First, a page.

We all face challenging times in our lives, but it’s how we respond to them and ‘bounce back’ that makes all the difference…
The good news? You can learn to become more resilient in a number of ways, from accepting what you can and can’t control and putting yourself first through to embracing change and learning from your mistakes.
We sat down with Hayat Berkaoui, a certified neuro-linguistic programming (NLP) coach and hypnotherapist to ask her expert advice on overcoming the below common obstacles…
Obstacle 1: Rejection
“Adopt a mindset of ‘next time will be better.’ Every time something goes wrong, have the embedded belief that the next person that comes along is better suited to you, or your next job will bring you a lot more career satisfaction.
Practise believing that you’re not a victim of a situation. You’re opening a door to allow something better to come your way. You’ll notice this is completely different to the ‘poor me’ mindset!”
Obstacle 2: Self Confidence
“Try changing your inner voice through mantras and affirmations. You can’t re-write your past, but you can write your future.
Focus on the present and trust that you’ve learned valuable lessons from past experiences.
Make your goals really visible – write them down on a vision board (and hang it somewhere you’ll look at it every day!). It’s also a good idea to keep a gratitude journal. Every morning when you wake up, write down a few things you’re grateful for. It only takes five minutes, but by doing so you’re tuning into your positive mindset.”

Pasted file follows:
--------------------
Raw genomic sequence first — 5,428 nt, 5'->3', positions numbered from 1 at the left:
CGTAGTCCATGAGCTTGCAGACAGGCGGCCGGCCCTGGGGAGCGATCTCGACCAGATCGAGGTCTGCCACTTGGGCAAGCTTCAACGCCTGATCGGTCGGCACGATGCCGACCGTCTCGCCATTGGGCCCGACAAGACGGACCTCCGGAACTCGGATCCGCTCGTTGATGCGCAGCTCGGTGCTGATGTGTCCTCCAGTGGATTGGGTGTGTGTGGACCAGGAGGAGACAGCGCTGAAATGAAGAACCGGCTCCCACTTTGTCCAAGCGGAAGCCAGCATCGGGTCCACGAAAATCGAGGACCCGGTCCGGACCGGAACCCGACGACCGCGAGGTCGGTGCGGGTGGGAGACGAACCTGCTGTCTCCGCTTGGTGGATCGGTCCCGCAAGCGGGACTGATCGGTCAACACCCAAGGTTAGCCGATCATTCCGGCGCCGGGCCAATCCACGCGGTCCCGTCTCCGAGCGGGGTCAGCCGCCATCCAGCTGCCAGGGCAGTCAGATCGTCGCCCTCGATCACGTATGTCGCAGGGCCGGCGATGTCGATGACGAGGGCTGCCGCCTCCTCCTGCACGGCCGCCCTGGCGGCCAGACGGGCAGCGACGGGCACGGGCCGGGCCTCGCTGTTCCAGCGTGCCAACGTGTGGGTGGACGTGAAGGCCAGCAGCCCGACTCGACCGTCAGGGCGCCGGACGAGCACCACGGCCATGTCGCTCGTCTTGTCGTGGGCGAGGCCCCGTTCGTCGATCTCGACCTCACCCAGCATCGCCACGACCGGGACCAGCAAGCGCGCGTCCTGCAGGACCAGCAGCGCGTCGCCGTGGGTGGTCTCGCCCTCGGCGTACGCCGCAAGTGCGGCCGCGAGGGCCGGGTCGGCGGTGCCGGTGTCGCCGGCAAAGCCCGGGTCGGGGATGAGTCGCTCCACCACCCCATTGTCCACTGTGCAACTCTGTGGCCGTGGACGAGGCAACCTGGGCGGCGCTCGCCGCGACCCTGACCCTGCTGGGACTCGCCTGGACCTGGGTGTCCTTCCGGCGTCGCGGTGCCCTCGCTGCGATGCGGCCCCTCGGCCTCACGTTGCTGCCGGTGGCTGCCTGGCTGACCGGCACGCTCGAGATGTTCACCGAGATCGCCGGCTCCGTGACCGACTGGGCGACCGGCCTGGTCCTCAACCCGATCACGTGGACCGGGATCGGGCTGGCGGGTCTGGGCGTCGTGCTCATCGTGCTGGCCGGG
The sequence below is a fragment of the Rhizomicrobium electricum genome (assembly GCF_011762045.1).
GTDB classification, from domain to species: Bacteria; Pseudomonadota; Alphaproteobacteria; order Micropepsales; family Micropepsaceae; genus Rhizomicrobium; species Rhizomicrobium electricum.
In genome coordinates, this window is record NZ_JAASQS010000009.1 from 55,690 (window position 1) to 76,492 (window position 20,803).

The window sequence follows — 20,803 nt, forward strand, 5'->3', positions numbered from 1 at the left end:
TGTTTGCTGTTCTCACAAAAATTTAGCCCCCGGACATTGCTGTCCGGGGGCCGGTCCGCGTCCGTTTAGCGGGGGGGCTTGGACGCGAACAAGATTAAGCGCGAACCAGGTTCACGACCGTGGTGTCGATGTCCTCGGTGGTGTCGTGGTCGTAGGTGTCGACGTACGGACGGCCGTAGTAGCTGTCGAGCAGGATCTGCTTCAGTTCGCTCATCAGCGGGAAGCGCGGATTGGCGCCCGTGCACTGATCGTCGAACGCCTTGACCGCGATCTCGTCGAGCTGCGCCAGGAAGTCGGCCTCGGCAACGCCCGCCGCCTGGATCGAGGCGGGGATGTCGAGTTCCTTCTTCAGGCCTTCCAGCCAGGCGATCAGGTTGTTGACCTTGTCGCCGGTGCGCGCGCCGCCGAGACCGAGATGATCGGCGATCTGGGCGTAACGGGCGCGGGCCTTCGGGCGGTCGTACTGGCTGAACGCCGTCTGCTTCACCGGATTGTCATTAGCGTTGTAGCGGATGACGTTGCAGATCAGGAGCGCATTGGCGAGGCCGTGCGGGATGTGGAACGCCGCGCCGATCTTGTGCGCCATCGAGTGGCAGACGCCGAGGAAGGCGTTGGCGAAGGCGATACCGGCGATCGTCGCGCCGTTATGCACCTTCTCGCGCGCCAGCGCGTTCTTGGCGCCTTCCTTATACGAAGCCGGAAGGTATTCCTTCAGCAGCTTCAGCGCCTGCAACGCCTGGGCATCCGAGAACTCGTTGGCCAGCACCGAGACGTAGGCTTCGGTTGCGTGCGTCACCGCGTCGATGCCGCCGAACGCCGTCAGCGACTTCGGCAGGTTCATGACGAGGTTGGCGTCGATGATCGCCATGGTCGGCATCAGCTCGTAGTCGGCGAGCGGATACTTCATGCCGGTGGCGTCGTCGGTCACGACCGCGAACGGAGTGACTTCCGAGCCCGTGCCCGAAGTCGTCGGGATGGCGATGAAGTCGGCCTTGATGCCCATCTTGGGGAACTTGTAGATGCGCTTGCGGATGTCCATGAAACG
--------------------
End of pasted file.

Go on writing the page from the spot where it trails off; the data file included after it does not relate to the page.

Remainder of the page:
Obstacle 3: The Passing Of A Loved One
“Western cultures are yet to learn how to cope with death. We see death as the final goodbye, so when it comes around, we often don’t know how to talk about it or deal with it.
Having lost my stepfather at an early age, I realised how fragile life is and how important it is for us to enjoy life while we have it. There’s always going to be grief, and we’re always going to miss that person, but remember it’s important to celebrate their life! Have a laugh at your beautiful memories filled with joy and gratitude.
Directing all of our energy into grief is normal for a while, that’s how we cope, but there comes a time when we need to let go of the hurt that’s no longer serving its purpose.
If you’re going through something like this, it’s important to be open to friends and family. Whether that’s asking for some space or a hot meal, try to be open about communicating what you need from those around you.
If you’re supporting someone with a loss, don’t forget to stop checking in. You can’t put a time on when someone ‘moves on,’ so don’t be afraid to ask how they’re doing. The person you’re supporting will know you’re asking because you care.”
Obstacle 4: Depression
“Everyone is different and there’s no one-size-fits-all approach to overcoming depression.
Put yourself first by eating healthy, exercising and being open to new things.
Try reiki, try acupuncture, try a self-development weekend, try joining a sports club, try NLP and hypnotherapy. What do you have to lose? Keep trying until you find something that feels good.
Supporting someone else with depression? Firstly, don’t try and undermine it. When someone feels that way, they feel that way for a reason. We need to acknowledge their deeper pain. Saying ‘don’t you know how beautiful you are’ or ‘it’s such a beautiful day, you should go out and have fun’ isn’t going to help, as the person isn’t likely to take these messages in.
Instead, try asking them how you can best support them. If they’re ready, you can help with practical advice. Whether it’s giving them a copy of Ora magazine, the phone number for an amazing counsellor, or asking if they’d like to go for a bush walk, finding something that resonates with them is a great place to start. Sometimes it’s just about lending an ear.
One of the challenges we face as holistic practitioners is reaching the people who are in need of personal healing and could benefit from our help. A lot of us (myself included) offer free consultations, so feel free to get in touch!”